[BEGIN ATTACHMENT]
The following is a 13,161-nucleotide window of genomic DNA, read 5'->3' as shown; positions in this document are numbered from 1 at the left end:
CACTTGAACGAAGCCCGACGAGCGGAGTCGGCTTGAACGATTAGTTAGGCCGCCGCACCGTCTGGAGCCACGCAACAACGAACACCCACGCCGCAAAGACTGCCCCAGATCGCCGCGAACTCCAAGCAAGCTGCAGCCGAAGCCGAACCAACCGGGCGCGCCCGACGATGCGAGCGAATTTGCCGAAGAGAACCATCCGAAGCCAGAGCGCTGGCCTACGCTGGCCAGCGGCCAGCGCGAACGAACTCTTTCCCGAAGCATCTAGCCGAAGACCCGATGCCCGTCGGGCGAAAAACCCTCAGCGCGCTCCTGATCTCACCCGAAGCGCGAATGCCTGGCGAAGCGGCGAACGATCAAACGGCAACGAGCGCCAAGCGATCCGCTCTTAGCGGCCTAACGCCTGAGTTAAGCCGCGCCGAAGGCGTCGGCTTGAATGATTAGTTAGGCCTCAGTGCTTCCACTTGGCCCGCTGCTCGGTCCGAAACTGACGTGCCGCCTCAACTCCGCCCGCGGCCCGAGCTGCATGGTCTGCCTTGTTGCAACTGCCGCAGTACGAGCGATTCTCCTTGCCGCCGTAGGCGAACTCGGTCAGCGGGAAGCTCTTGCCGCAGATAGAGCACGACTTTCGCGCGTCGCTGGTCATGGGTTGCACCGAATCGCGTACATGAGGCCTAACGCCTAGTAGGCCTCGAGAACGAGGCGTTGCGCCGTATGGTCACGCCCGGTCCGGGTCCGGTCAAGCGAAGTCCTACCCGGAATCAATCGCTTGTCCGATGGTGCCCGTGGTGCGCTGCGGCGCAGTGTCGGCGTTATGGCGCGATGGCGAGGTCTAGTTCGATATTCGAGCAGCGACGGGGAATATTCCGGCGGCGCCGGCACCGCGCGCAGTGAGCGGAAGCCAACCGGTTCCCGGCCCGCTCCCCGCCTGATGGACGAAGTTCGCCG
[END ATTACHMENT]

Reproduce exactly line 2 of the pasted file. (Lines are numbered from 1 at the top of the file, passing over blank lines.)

CACTTGAACGAAGCCCGACGAGCGGAGTCGGCTTGAACGATTAGTTAGGCCGCCGCACCGTCTGGAGCCACGCAACAACGAACACCCACGCCGCAAAGACTGCCCCAGATCGCCGCGAACTCCAAGCAAGCTGCAGCCGAAGCCGAACCAACCGGGCGCGCCCGACGATGCGAGCGAATTTGCCGAAGAGAACCATCCGAAGCCAGAGCGCTGGCCTACGCTGGCCAGCGGCCAGCGCGAACGAACTCTTTCCCGAAGCATCTAGCCGAAGACCCGATGCCCGTCGGGCGAAAAACCCTCAGCGCGCTCCTGATCTCACCCGAAGCGCGAATGCCTGGCGAAGCGGCGAACGATCAAACGGCAACGAGCGCCAAGCGATCCGCTCTTAGCGGCCTAACGCCTGAGTTAAGCCGCGCCGAAGGCGTCGGCTTGAATGATTAGTTAGGCCTCAGTGCTTCCACTTGGCCCGCTGCTCGGTCCGAAACTGACGTGCCGCCTCAACTCCGCCCGCGGCCCGAGCTGCATGGTCTGCCTTGTTGCAACTGCCGCAGTACGAGCGATTCTCCTTGCCGCCGTAGGCGAACTCGGTCAGCGGGAAGCTCTTGCCGCAGATAGAGCACGACTTTCGCGCGTCGCTGGTCATGGGTTGCACCGAATCGCGTACATGAGGCCTAACGCCTAGTAGGCCTCGAGAACGAGGCGTTGCGCCGTATGGTCACGCCCGGTCCGGGTCCGGTCAAGCGAAGTCCTACCCGGAATCAATCGCTTGTCCGATGGTGCCCGTGGTGCGCTGCGGCGCAGTGTCGGCGTTATGGCGCGATGGCGAGGTCTAGTTCGATATTCGAGCAGCGACGGGGAATATTCCGGCGGCGCCGGCACCGCGCGCAGTGAGCGGAAGCCAACCGGTTCCCGGCCCGCTCCCCGCCTGATGGACGAAGTTCGCCG